Wearable VR technologies tend to surface now and again, only to fade quickly into obsolescence or disinterest. This tends to be because the output is bulky or otherwise uncomfortable, and in many cases it is difficult to create content for them to display. However, the Oculus Rift has thus far managed to avoid the fate of its predecessors, and has exhibited an inordinate influence over the market. The Kickstarter crowd-funding campaign that the company opened to fund the project received over ten times its initial funding goal of $250,000 USD, and a number of big names in the gaming industry (including Valve, Epic Games, and Unity) have expressed an interest in adopting the technology (anon. nd).
Should the Rift continue to enjoy this level of success, it has the potential to become an ideal solution for enabling more accessible archaeological virtual realities. The cooperation with ‘out-of-the-box’ development kits facilitated by its industry partners should allow archaeologists to spend less time cobbling together do-it-yourself hardware setups, and more time creating and enriching the content that they want to display.
Keeping within the realm of gaming technologies, the forthcoming Xbox One console from Microsoft is due to be released some time in the final quarter of this year, and with it will ship an updated version of its ‘hands-free’ controller, Kinect. Although originally marketed purely as a gaming experience, a bit of creative ‘hacking’ has allowed the Kinect to evolve into an inexpensive 3D scanner, and has been put to use as such by archaeologists.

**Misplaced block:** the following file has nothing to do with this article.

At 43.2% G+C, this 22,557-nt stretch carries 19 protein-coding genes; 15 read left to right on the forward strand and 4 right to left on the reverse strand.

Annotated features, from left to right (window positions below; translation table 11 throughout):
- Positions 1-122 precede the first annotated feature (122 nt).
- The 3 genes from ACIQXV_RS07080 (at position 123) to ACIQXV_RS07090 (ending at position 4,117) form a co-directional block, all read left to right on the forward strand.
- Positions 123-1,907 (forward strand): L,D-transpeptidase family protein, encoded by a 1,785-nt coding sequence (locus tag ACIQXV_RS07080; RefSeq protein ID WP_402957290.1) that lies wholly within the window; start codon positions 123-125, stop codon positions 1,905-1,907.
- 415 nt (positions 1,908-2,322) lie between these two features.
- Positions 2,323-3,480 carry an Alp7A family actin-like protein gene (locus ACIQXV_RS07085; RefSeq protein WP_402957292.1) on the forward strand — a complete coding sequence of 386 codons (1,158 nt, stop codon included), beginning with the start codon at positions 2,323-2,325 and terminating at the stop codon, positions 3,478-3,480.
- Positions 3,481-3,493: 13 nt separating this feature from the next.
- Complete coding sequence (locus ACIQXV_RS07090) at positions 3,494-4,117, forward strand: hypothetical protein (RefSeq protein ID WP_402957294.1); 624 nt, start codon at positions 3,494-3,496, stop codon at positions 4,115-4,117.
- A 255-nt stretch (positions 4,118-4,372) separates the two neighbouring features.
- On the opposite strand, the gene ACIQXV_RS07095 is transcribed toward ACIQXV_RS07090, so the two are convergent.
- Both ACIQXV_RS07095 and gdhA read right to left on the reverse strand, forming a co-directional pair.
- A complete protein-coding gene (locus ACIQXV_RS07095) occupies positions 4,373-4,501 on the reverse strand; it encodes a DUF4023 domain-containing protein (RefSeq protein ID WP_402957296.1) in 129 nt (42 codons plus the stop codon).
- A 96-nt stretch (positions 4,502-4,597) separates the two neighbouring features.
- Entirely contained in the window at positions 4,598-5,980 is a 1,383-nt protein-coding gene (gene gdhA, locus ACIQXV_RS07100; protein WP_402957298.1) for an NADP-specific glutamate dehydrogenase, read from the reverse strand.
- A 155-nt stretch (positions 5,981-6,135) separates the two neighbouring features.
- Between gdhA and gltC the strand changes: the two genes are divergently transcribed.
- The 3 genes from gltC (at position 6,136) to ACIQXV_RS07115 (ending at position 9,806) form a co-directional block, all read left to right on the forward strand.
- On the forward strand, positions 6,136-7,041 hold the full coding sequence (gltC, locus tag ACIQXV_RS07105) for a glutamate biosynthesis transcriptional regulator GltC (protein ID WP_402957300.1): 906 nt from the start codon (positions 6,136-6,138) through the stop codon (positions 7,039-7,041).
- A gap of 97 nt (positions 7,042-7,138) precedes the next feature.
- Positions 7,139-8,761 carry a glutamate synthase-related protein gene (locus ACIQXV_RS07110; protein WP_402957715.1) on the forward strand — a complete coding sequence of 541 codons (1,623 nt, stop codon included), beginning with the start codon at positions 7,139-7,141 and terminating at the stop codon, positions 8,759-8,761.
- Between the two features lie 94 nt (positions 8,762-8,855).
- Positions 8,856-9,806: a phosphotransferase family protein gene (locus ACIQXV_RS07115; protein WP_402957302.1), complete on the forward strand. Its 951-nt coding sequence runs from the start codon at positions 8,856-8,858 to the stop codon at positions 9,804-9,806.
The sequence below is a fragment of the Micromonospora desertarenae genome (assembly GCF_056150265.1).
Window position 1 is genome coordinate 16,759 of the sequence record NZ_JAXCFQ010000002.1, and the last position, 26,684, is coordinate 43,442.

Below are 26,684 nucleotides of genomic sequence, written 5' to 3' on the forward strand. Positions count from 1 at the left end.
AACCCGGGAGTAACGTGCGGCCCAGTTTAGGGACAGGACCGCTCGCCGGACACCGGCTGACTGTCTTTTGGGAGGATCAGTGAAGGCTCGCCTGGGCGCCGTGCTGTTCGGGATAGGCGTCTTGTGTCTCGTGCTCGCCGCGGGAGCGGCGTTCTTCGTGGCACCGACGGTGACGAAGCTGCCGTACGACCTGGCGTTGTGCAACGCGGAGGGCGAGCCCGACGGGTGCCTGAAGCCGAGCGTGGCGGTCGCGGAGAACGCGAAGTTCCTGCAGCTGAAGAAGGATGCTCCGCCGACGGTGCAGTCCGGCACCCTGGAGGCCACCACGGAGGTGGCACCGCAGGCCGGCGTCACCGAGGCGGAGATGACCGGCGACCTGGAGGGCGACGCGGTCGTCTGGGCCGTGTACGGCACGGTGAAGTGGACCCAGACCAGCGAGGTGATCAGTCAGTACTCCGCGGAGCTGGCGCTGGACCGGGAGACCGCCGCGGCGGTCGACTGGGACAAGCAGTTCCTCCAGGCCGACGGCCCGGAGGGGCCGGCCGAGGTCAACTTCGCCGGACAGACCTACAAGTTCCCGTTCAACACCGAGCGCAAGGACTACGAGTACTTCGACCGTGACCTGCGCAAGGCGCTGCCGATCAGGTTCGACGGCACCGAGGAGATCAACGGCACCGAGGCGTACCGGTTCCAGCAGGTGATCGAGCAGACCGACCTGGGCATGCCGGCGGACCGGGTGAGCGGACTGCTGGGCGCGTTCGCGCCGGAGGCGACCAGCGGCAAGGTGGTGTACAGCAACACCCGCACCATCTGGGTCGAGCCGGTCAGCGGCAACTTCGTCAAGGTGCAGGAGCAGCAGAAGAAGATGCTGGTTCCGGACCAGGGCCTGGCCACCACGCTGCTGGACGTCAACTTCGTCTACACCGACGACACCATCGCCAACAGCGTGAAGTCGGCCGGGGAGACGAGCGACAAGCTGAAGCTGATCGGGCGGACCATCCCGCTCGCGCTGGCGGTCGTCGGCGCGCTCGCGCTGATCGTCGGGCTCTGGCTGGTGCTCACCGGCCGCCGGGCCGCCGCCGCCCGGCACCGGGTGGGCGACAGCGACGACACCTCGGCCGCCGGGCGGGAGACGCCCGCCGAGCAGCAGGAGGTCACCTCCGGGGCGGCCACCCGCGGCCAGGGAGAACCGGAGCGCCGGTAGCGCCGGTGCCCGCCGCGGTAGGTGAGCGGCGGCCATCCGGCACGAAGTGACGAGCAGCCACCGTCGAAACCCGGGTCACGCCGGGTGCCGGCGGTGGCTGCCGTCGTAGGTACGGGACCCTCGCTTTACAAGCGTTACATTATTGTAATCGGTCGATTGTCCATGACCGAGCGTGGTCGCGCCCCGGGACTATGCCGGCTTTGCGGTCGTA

One solution, created by researchers at the University of California, San Diego, is called ArKinect, and was developed in order to create quick scans of excavation sites in the field (Boyle 2011). Another, associated with the MayaArch3D project (mayaarch3d.unm.edu), explored the possibility of using Kinect to navigate a 3D Mayan cityscape (Richards-Rissetto et al. 2012) (Figure 3). As the new Kinect will feature significantly higher degrees of accuracy and fidelity, it, too, has the potential to become an effective, low-cost archaeological recording tool.
For some, looking at emerging technologies and asking what they might have to offer to the discipline of archaeology has a somewhat paradoxical undertone. It can be argued that in doing so, one runs the risk of carrying out work which is more a valorisation of new and exciting technological approaches than an attempt to choose technology that will best suit pre-existing research aims (Earl and Wheatley 2002, 5; as cited in Watterson 2012, 21).